Please use this identifier to cite or link to this item: https://repositorio.unifesp.br/handle/11600/37671
Title: Structural Validity of the Tonic Immobility Scale in a Population Exposed to Trauma: Evidence from Two Large Brazilian Samples
Authors: Reichenheim, Michael
Souza, Wanderson
Freire Coutinho, Evandro Silva
Figueira, Ivan
Quintana, Maria Inês [UNIFESP]
Mello, Marcelo Feijó de [UNIFESP]
Bressan, Rodrigo Affonseca [UNIFESP]
Mari, Jair de Jesus [UNIFESP]
Andreoli, Sergio Baxter [UNIFESP]
Universidade do Estado do Rio de Janeiro (UERJ)
Fed Rural Univ Rio de Janeiro UFRRJ
Fiocruz MS
Universidade Federal do Rio de Janeiro (UFRJ)
Universidade Federal de São Paulo (UNIFESP)
Issue Date: 18-Apr-2014
Publisher: Public Library Science
Citation: Plos One. San Francisco: Public Library Science, v. 9, n. 4, 7 p., 2014.
Abstract: Background: Tonic Immobility is a temporary state of motor inhibition in situations involving extreme fear. the first scale developed for its assessment was the 10-item Tonic Immobility Scale (TIS). However, there are still few studies on its structural (dimensional) validity. the objective of this study was to reassess the factor structure of the TIS applied to representative samples exposed to general trauma of two Brazilian mega-cities.Methods: the sample comprised 3,223 participants reporting at least one traumatic experience. in São Paulo (n = 2,148), a Confirmatory Factor Analysis (CFA) first tested the originally proposed two-dimensional structure. This was followed by sequential Exploratory Structural Equation Models to identify the best fitting model, and subsequently tested in Rio de Janeiro (n = 1,075) via CFA. Alternative reduced versions were further explored using the aggregate sample. Model-based Item Response Theory (IRT) location parameters were also investigated.Results: An absence of factor-based convergent and discriminant validity rejected the original proposition. However, the one-dimensional structure still held several residual correlations. Further exploration indicated the sustainability of reduced versions with seven (alternative A) and six (alternative B) items. Both presented excellent fit and no relevant residual item correlation. According to the IRT location parameters, items in alternative B covered a wider range of the latent trait. the Loevinger's H scalability coefficients underscored this pattern.Conclusions: the original model did not hold. A one-factor solution was the most tenable in both large samples, but with significant item residual correlations, indicating that content redundancies persisted. Further reduced and simplified versions of the TIS proved promising. Although studies are yet to be carried out in other settings, it is the authors' impression that the restricted versions of the TIS are already apt for use in epidemiologic studies since the pros tend to outweigh the cons (as outlined in the Discussion section).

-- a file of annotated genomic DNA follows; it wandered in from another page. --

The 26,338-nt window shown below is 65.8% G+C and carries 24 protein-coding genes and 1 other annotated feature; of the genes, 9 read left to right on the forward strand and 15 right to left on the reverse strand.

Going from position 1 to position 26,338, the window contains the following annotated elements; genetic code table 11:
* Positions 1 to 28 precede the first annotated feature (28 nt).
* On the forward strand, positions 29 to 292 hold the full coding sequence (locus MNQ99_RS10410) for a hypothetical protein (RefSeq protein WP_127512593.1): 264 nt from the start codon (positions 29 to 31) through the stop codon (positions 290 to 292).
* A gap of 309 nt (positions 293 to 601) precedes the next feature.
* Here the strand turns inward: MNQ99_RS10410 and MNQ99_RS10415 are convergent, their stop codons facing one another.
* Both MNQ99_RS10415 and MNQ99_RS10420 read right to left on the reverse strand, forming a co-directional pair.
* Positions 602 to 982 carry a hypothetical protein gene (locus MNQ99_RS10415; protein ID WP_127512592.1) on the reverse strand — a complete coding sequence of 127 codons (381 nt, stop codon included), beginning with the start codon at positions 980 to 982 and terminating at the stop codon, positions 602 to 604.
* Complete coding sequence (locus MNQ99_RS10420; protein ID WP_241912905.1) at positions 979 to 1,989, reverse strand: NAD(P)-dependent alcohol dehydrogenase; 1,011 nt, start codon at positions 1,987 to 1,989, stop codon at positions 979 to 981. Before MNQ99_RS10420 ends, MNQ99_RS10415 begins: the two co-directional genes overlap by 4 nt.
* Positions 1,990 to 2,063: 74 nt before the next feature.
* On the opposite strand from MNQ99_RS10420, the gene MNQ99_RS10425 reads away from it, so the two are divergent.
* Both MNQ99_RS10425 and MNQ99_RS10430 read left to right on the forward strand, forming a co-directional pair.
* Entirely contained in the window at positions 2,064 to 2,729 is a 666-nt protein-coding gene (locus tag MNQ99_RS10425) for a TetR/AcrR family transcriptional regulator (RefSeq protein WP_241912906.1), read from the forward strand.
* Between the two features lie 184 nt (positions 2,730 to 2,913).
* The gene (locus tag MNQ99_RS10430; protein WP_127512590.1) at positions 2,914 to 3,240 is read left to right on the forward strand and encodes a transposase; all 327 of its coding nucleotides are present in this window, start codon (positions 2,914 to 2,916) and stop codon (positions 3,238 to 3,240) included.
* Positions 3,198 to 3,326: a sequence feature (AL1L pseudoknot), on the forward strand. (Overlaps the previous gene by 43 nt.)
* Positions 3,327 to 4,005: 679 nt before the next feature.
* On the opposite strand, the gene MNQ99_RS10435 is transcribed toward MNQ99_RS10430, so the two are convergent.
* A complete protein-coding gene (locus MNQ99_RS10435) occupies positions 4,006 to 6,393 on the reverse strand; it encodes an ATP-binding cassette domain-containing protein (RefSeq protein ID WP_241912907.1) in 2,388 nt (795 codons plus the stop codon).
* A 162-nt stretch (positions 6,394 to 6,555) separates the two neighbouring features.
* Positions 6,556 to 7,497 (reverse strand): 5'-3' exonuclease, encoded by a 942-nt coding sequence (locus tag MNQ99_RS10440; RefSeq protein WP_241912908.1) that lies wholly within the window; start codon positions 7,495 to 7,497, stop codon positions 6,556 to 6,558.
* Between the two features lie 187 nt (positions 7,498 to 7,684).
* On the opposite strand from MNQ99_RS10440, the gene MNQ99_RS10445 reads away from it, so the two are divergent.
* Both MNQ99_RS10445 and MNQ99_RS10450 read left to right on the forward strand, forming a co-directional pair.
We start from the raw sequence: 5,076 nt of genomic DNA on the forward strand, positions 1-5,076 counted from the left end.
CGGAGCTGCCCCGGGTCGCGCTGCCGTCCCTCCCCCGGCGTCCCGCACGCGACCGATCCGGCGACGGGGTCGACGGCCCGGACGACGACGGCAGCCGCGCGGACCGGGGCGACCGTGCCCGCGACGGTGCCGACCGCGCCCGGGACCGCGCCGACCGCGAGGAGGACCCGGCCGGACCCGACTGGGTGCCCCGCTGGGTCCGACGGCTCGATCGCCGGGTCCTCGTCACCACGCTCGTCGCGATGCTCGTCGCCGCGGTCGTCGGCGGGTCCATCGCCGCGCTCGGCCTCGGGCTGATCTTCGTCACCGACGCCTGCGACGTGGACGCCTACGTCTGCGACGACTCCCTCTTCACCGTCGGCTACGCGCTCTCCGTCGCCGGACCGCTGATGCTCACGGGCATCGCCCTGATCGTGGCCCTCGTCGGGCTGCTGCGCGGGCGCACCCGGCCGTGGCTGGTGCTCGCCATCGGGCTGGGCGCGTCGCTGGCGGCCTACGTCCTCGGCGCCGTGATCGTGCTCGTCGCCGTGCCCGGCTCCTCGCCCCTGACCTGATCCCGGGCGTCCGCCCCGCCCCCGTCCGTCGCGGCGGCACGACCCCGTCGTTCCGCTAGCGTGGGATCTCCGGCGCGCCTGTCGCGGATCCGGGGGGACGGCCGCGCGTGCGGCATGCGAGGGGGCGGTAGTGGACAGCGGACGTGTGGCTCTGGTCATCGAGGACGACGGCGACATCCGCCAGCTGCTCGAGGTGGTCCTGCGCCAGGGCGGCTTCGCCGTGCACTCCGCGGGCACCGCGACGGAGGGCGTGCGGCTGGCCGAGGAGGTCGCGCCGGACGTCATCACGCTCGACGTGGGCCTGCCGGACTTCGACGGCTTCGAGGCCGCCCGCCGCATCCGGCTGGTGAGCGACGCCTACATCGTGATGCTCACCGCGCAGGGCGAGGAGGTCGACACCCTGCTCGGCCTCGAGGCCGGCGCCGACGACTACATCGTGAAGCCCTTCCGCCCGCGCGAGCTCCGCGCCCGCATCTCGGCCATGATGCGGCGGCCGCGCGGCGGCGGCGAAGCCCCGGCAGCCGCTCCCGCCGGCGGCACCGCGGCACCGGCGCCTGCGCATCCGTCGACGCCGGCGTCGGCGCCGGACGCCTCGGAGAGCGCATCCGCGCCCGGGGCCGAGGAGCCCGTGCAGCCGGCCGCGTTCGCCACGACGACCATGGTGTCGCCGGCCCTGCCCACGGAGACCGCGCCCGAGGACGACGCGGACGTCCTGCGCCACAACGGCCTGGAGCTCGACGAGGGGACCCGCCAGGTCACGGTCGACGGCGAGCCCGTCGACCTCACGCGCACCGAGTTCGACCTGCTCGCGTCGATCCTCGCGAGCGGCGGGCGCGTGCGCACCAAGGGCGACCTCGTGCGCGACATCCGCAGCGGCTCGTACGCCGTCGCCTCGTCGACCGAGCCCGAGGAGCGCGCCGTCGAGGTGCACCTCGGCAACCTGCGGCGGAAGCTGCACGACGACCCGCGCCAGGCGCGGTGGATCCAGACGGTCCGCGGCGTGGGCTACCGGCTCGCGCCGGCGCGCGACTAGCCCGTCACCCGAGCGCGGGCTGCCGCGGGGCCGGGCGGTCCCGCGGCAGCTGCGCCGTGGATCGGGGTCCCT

URI: http://repositorio.unifesp.br/handle/11600/37671
ISSN: 1932-6203
Other Identifiers: http://dx.doi.org/10.1371/journal.pone.0094367
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